Upper Canada
Lower Canada
The first parliament buildings in Upper Canada are like a house made with wood and the roof have tiles. There is only one floor . It 's composed of two parts
connected
together.
The first house of parliament in Lower Canada.
We can see that it's a very big building made with stone and the roof was probably made of tiles. As you can see there are 3 floors and the two sides are
linked up.
Modern Day Canada Comparison
SimiIarities
Modern Day Canada
QUEBEC (1700)
had two Ministers, one for Upper Canada, and one for Lower Canada
we still have leaders for our country
Modern day Canada
Quebec (1700s)
the legal system of modern day Canada has Mayors, Premiers and a Prime Minister
Prime minister
and ministers (Federal government)
Provincial and territorial governments
municipal governments (cities,towns)
our country is still divided up into areas
had small villages/towns
has large cities and towns
Roman Catholics had to
(by-law) donate to their
local church

If they didn't they could be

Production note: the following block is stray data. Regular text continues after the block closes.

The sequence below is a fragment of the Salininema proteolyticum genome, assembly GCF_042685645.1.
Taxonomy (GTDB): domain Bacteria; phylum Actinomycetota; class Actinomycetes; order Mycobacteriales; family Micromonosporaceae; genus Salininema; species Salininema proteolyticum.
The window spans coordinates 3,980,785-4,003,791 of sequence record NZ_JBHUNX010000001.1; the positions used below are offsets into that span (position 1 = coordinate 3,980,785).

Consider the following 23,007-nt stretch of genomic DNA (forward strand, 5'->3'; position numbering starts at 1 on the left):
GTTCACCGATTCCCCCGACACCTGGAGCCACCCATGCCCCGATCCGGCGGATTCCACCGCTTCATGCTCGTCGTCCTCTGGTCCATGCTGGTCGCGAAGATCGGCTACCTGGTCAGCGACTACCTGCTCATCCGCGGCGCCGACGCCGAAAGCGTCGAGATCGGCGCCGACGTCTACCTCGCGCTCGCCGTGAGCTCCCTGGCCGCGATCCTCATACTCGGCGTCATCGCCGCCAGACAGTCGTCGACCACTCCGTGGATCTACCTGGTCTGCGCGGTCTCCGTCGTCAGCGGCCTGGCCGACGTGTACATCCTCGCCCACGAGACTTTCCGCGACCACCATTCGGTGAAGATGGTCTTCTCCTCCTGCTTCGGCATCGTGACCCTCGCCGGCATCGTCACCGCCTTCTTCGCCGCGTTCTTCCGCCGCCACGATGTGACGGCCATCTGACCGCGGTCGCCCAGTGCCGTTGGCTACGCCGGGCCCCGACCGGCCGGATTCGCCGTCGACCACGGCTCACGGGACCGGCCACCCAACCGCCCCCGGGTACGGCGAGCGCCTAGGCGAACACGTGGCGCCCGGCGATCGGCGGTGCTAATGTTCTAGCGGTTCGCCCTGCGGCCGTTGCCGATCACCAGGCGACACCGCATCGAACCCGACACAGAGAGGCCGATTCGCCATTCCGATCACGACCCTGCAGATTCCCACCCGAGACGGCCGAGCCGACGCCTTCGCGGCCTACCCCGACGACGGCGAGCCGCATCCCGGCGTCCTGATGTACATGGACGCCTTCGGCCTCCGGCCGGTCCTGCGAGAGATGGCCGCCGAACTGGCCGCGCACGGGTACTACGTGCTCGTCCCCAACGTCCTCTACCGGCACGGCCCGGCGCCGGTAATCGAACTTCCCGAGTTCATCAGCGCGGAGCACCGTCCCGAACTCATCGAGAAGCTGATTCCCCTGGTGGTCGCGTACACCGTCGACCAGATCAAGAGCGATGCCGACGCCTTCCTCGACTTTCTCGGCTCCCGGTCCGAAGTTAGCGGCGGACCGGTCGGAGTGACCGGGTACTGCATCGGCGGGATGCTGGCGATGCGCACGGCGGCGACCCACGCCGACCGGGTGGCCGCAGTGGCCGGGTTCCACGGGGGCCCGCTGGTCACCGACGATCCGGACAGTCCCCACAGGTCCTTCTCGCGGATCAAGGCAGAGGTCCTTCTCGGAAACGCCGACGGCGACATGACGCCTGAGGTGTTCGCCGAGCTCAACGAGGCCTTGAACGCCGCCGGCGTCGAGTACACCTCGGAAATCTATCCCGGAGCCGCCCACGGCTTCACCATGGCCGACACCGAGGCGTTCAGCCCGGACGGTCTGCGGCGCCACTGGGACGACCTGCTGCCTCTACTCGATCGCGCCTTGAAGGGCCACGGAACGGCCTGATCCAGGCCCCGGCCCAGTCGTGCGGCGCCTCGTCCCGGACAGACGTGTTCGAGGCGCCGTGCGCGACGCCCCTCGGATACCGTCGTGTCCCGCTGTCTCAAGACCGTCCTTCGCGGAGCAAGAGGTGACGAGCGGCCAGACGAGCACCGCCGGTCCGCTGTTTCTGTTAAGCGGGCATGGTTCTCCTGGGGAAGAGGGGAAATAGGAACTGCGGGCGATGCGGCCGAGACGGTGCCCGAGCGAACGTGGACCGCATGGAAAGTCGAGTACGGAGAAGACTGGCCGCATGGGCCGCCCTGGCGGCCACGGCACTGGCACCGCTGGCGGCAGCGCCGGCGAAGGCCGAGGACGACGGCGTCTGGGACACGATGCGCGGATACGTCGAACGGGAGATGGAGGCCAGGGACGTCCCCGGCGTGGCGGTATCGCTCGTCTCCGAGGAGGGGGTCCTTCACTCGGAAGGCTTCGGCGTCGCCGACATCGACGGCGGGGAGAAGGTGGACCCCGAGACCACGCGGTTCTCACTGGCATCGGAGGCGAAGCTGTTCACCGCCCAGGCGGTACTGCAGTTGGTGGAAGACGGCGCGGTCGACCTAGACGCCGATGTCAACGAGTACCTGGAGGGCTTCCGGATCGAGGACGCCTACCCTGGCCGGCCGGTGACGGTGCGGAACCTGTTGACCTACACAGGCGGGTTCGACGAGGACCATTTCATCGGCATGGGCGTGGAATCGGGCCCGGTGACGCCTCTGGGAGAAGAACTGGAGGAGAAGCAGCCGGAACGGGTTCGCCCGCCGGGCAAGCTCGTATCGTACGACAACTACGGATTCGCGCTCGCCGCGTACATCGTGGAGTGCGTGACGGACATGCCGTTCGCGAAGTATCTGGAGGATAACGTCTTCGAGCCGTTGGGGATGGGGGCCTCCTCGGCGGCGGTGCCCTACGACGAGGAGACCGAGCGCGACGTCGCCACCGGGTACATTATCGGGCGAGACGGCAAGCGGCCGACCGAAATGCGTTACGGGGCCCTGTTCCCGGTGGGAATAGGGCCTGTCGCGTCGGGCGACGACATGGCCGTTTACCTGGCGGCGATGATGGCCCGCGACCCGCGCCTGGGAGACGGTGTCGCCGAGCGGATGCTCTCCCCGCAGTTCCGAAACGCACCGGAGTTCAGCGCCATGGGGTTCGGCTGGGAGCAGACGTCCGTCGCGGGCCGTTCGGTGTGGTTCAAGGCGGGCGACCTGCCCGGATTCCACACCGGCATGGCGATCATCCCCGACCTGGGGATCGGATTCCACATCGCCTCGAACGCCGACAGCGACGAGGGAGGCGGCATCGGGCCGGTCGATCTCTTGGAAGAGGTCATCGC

put in jail

The only church that
got any support was the Roman Catholic Church
No one must donate to
their church by-law

You can't be imprisoned
for not donating to your
church

All churches are equal
and none are favored
more than another
Both have more
than one religion
for different
churches


Similarities
Comparison to Canada
(Government)
Similarities
Modern day Canada
The Governor appointed a council

The council passed laws and ran the government

There were no elections
The citizens of Canada appoint the council

Laws are passed by a Provincial Legislature or the House of Commons.

We have elections
Quebec (1700s)
Both pass laws

Both have a Governor

Differences in laws between Quebec and U.S. (1700s) , Differences in Church support between the U.S. and Quebec (1700s)
Comparison to Canada (Laws)

Modern day Canada
Quebec (1700s)
Property was governed by the Civil Law of France

The only way of leasing property was from the Crown, under the seigneurial system

People could live and work off the land, but could not make money by selling it
Each province governs
it's own property

Property is leased from
Canada

You can work and live
off your land and
profit from selling it
None, because
Quebec has a Civil
Law system and
Canada has the
Common Law

Similarities
An inside view of the
House of Commons.


Another Easter Egg
Full transcript